“The True Queen” by Zen Cho

Thanks to Pan Macmillan and NetGalley for the Advance Review Copy in exchange for an honest review.

Malay Witches in Regency England? Yup, I hit the request button at the speed of light when I saw this was available for request. This kind of book is right up my alley: Eastern Cultural focus? Check. Supernatural creatures and themes? Check. A diverse, female focused cast of characters? Double check!

This novel follows the story of Muna and Sakti, two sisters living on the island of Janda Baik. They have lost their memories and have been taken in by the island’s most esteemed witch. Sakti, who unlike Muna, has some magical ability, finds herself under a curse. To find out more about the curse they must travel to England to see the Sorceress Royal. Whilst travelling, Sakti mysteriously disappears and Muna must find out what has happened to her sister before it is too late. To do so she enlists the help of Prunella, the Sorceress Royal and Henrietta, Prunella’s friend and colleague.

I absolutely loved the initial setting of Janda Baik and kinda wished the whole book could have taken place there. The lush descriptions of the forest and the evocative descriptions of the traditional and colonial buildings really brought the island to life, as well as some of the supernatural creatures present on the island.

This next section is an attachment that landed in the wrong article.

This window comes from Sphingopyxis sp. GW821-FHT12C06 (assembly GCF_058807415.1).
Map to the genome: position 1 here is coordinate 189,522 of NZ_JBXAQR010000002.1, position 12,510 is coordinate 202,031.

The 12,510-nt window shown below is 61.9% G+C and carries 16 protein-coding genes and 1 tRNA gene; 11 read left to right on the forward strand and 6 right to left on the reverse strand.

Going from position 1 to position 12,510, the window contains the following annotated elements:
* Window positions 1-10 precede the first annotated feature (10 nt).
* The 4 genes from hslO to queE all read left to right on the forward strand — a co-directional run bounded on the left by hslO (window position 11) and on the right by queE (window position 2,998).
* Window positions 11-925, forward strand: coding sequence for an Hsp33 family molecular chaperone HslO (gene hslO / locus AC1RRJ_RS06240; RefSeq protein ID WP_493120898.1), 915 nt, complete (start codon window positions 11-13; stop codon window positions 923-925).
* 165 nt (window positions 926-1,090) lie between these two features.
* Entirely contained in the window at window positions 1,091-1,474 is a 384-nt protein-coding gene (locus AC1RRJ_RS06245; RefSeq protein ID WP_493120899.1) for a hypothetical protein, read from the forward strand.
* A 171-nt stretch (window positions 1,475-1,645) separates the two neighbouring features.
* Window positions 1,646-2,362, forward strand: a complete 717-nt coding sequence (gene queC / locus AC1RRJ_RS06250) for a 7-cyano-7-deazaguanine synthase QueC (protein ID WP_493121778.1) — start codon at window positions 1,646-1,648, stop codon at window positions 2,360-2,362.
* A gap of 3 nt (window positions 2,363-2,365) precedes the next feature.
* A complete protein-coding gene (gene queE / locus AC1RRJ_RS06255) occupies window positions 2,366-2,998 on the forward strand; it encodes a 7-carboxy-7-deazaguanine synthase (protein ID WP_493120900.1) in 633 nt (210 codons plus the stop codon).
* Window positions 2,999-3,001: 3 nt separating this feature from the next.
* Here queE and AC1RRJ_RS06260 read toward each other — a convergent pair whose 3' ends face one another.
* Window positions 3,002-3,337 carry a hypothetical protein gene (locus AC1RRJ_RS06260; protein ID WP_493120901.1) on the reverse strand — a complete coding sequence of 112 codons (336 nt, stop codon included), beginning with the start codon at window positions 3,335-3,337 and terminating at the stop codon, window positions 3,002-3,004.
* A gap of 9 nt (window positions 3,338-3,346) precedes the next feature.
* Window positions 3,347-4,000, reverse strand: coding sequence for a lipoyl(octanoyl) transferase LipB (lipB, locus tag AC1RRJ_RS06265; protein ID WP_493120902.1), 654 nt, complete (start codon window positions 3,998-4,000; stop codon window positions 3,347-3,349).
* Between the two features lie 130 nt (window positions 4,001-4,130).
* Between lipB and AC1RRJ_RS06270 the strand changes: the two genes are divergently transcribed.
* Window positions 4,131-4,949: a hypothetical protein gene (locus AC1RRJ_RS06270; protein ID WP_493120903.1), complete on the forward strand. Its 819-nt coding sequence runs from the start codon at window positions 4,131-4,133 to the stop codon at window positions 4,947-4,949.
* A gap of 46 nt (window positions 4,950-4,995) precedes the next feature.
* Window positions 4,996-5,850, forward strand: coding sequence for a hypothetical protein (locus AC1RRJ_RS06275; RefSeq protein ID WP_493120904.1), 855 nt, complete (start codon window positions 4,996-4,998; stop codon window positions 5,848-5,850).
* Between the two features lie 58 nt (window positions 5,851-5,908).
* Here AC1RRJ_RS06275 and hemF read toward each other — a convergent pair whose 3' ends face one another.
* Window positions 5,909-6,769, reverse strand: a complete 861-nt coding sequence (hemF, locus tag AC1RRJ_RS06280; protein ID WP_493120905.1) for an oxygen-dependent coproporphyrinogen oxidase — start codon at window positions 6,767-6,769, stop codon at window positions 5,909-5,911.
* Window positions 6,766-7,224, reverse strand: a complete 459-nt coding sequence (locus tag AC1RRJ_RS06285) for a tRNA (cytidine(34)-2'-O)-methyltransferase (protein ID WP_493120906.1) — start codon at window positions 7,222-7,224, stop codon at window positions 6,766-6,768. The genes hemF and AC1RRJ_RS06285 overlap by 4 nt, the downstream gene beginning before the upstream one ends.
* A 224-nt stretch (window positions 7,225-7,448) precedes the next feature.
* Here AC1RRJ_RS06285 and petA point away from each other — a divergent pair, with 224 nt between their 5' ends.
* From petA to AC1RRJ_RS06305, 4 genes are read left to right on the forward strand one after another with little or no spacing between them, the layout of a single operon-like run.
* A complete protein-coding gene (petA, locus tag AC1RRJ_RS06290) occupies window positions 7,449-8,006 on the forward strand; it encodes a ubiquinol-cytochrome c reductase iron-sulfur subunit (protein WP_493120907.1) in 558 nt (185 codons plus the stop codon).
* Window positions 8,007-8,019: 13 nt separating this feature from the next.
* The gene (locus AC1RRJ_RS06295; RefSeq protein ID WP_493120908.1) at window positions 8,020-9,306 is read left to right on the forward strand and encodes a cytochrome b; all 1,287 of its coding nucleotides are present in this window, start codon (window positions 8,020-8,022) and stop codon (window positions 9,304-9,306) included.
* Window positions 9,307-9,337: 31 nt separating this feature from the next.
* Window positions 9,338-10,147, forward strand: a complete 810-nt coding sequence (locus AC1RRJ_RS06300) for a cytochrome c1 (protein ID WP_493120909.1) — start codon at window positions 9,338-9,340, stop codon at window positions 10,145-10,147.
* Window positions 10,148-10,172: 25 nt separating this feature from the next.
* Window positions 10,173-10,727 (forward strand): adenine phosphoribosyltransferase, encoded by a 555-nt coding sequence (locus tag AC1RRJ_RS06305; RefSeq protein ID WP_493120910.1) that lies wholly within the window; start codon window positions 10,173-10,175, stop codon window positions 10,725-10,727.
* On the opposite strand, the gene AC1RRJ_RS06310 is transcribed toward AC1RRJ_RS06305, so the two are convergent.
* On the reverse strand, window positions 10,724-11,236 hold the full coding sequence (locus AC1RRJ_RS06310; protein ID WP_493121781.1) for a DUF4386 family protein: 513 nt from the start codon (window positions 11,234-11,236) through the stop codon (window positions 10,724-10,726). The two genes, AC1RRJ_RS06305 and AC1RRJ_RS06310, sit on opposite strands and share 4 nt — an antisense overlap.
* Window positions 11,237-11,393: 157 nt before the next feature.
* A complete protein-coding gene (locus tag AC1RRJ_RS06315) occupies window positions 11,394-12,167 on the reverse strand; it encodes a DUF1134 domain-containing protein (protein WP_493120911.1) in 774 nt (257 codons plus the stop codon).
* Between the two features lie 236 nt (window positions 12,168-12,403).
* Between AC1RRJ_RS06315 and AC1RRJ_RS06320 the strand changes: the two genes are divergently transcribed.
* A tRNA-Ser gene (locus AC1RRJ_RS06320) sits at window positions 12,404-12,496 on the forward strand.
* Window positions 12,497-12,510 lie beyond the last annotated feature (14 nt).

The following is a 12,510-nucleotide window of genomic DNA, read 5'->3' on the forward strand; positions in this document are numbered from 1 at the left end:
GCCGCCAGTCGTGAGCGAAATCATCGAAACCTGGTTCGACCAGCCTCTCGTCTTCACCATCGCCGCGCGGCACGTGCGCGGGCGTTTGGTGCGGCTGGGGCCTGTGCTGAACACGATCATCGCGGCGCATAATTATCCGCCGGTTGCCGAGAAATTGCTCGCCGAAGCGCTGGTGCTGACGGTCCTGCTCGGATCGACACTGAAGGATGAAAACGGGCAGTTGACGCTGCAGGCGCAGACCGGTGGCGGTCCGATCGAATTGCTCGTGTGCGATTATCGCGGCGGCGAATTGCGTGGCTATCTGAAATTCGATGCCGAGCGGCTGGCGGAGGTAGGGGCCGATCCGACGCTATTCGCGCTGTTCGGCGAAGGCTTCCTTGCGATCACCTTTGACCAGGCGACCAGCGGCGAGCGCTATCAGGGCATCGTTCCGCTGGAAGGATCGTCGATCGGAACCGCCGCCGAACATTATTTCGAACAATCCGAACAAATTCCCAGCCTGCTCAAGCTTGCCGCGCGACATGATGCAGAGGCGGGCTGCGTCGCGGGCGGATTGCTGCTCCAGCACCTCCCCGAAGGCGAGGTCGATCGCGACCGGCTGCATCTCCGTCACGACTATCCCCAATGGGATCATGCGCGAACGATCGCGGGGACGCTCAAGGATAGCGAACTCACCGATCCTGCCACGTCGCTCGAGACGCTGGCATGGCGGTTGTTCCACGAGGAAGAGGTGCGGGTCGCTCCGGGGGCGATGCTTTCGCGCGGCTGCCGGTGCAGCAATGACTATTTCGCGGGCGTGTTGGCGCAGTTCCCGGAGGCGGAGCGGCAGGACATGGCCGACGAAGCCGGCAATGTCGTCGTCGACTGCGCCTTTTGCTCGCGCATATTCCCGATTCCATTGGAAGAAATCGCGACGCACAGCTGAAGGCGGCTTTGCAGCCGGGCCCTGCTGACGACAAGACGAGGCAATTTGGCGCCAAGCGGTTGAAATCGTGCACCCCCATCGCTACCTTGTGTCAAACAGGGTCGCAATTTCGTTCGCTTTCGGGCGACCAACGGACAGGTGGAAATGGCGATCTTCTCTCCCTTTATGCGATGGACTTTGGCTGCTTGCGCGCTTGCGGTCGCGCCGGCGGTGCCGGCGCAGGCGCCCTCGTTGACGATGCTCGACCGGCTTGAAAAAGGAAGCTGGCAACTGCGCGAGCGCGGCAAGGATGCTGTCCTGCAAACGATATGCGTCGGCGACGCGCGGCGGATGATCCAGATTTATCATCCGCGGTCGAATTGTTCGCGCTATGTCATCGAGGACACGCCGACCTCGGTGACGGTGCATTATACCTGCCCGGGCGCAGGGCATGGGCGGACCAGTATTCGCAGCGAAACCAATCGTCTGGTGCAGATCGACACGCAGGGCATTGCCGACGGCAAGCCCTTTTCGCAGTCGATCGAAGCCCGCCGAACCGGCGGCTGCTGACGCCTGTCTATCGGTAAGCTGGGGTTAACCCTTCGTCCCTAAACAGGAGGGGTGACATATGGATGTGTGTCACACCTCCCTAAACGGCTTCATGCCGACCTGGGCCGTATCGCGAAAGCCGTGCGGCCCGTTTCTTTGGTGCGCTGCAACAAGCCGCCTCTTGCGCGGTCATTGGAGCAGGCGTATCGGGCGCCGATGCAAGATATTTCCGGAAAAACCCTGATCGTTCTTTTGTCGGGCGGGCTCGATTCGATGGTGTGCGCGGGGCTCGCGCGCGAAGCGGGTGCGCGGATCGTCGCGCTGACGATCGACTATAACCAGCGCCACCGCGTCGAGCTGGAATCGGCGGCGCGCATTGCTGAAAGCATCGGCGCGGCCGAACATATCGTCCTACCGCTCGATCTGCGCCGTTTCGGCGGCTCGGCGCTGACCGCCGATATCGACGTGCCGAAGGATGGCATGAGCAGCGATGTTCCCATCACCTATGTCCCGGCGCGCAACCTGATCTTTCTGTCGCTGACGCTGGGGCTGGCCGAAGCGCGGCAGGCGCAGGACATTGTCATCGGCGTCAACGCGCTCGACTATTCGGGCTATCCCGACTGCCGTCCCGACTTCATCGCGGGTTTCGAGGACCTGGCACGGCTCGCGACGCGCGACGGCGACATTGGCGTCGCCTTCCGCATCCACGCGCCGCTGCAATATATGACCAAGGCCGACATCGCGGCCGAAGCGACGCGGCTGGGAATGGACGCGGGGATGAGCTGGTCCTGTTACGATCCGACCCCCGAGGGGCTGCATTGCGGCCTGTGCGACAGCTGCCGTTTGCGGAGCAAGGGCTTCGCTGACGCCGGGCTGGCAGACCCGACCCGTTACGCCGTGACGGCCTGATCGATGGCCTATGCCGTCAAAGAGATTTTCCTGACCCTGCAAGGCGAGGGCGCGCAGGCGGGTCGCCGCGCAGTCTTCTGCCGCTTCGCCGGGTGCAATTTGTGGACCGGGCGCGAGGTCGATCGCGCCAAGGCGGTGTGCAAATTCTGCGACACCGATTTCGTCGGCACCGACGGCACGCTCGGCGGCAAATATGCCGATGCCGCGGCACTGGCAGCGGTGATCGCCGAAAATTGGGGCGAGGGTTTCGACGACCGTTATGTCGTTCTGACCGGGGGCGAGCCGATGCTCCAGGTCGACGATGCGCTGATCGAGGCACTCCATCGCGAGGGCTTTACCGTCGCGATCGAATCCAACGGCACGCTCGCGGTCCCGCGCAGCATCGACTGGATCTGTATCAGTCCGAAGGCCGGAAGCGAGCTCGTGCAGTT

The novel also has a diverse cast with characters from different ethnic groups and LGBTQ representation. The characters were well-written, although there were some I’d liked to have seen more of. I believe the author has an earlier book set in the same world so perhaps they make an appearance there.

I really liked how Muna refused to be cowed by the racist and ignorant attitudes she came up against and I felt she was a great example of a feminist heroine in YA. She wasn’t the usual bombastic, sword wielding badass, rather she was quietly confident and cunning in her own way which was quite refreshing. The romance is also very subtle and not central to the plot so that was quite different too, in a good way.

The English Regency setting was portrayed well and Jane Austen fans will see a nod to her style, particularly in the witty exchanges between characters. I’m not a huge Austen fan myself, so I didn’t always love pages and pages of dialogue but if that’s your thing you’ll certainly appreciate it. Because of this however, there were large sections of the book where nothing really happened. For example, I found my eyes glazing over the part with the dragons in particular. I lost track of what was happening and found myself not really caring that I was rather lost and confused.

Overall, a well written book with an interesting premise and compelling heroine. However, I found it too dialogue heavy and light on plot and I wish more of the novel had been set on Janda Baik. I found it really fun to read at first but things just dropped off for me as the story progressed.

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